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Issues relating to the office of Governor

  • 05 January, 2021

  • 16 Min Read

Misuse of Governor’s office

  • The misuse of the Governor’s office to undermine duly elected State governments is a particularly mischievous disruption of federalism. Kerala Governor Arif Mohammad Khan’s frequent use of his powerful oratory to defend the Centre and question the State on sensitive topics makes him partisan and undermines democratic processes.
  • His refusal to convene a special session of the Kerala Assembly on December 23, as initially requested by the government, yet again proved this. He questioned the urgency of the special session and thought the Assembly lacked “the jurisdiction to offer a solution” to the farmers’ protest, an issue which the Assembly wanted to discuss.
  • This is an encroachment upon the powers of the legislature and the elected government and an abuse of his authority as a nominal head under the Constitution.
  • His conduct was comparable to that of his counterpart in Rajasthan who refused to convene a session of the Assembly in July last year as demanded by the Chief Minister.
  • Kerala Chief Minister Pinarayi Vijayan wrote to Mr Khan stating the Governor had no discretionary powers in the matter and that his actions were unconstitutional.
  • This position was supported by the Opposition too. Thankfully, the government made an amended request for convening the session and the Governor accepted it.
  • Mr Khan had earlier questioned a resolution passed by the Kerala Assembly on the Citizenship (Amendment) Act, besides making public statements supporting the CAA and the farm laws.
  • To assume that an Assembly is acting unconstitutionally if it disagrees with Parliament is disingenuous.
  • By lending himself and his office to such partisan conflicts, Mr. Khan is also besmirching his personal reputation as a fiercely fair-minded public figure. Such conduct by a Governor can weaken federalism.
  • In the event, the controversy overshadowed the one-day session on December 31, which sought the repeal of the central laws that are at the heart of the ongoing farmer agitation.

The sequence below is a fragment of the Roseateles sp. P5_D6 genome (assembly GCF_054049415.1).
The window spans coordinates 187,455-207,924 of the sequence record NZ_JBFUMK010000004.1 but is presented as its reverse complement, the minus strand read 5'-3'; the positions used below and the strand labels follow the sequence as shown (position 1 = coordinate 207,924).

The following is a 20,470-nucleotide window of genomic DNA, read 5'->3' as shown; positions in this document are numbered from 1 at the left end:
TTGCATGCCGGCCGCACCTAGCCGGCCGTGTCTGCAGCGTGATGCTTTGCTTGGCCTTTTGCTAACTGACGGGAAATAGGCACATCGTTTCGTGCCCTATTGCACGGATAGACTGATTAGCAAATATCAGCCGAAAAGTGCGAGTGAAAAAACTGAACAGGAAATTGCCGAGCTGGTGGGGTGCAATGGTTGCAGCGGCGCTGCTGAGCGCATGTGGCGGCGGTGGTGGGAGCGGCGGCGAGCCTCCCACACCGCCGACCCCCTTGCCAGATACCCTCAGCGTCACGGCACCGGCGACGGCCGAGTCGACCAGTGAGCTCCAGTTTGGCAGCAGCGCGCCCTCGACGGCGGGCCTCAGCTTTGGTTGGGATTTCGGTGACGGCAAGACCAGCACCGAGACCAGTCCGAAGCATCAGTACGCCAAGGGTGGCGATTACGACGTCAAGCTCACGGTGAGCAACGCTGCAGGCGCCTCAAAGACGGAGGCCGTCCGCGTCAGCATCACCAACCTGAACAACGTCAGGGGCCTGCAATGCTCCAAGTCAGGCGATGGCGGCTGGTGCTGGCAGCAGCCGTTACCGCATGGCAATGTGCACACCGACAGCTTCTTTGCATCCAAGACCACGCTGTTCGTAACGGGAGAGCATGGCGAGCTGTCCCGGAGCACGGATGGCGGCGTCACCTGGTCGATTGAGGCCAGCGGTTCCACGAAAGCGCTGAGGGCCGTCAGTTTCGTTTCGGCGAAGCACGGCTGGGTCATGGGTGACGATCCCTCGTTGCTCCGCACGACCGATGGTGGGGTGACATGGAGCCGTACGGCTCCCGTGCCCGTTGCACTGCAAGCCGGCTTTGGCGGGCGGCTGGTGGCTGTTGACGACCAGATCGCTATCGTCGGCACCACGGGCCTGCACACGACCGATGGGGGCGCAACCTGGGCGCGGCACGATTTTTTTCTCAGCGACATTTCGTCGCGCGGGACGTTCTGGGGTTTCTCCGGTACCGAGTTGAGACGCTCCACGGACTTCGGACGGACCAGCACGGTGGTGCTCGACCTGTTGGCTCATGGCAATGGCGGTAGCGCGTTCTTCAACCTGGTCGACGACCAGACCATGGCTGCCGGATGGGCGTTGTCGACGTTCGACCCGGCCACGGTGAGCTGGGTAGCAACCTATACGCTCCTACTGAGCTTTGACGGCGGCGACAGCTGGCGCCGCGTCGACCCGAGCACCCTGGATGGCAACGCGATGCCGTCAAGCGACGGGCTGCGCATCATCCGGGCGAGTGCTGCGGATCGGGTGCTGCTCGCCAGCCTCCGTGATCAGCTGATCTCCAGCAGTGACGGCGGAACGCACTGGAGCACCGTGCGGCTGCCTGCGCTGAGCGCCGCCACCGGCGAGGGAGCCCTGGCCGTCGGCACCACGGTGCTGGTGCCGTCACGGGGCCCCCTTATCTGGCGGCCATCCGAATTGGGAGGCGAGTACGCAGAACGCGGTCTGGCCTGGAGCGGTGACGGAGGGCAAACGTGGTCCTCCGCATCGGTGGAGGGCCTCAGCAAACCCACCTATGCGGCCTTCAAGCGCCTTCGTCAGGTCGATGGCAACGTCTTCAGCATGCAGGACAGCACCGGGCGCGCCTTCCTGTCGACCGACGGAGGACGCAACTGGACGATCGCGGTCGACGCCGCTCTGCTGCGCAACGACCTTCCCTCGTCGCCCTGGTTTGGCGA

• A resolution passed with the support of the ruling LDF and the opposition UDF, and unopposed by the lone BJP member, raised procedural and substantive questions related to these laws.
  • The resolution pointed out that agriculture was a State subject and “as a matter that seriously affects the States, the Bills should have been discussed in a meeting of the inter-State council”.
  • The Bills were passed in haste without even referring them to the Standing Committee of the Parliament, which the Assembly termed “a serious matter.”
  • It has become habitual for the Centre to overlook regional concerns, and the making of the farm laws without consulting States was in line with this trend.
  • The Council of States (Rajya Sabha) has been systematically undermined by arbitrarily labelling bills as money bills.
  • The use of central agencies to browbeat the Opposition-ruled States is yet another strain on federalism.

Governor and the formation of Government

  • Dr. B. R. Ambedkar, in 1948, said that Governor is required to follow the advice of his Ministry in all matters.
  • Cases related to Governor's role in post poll majority: S R Bommai case, Rameshwar Prasad case, Nabam Rebia case.
  • During Hung Assembly: According to Article 163 of the Constitution, Governor acts on the aid & advice of Council of Ministers, except in cases where he is required to act in his discretion.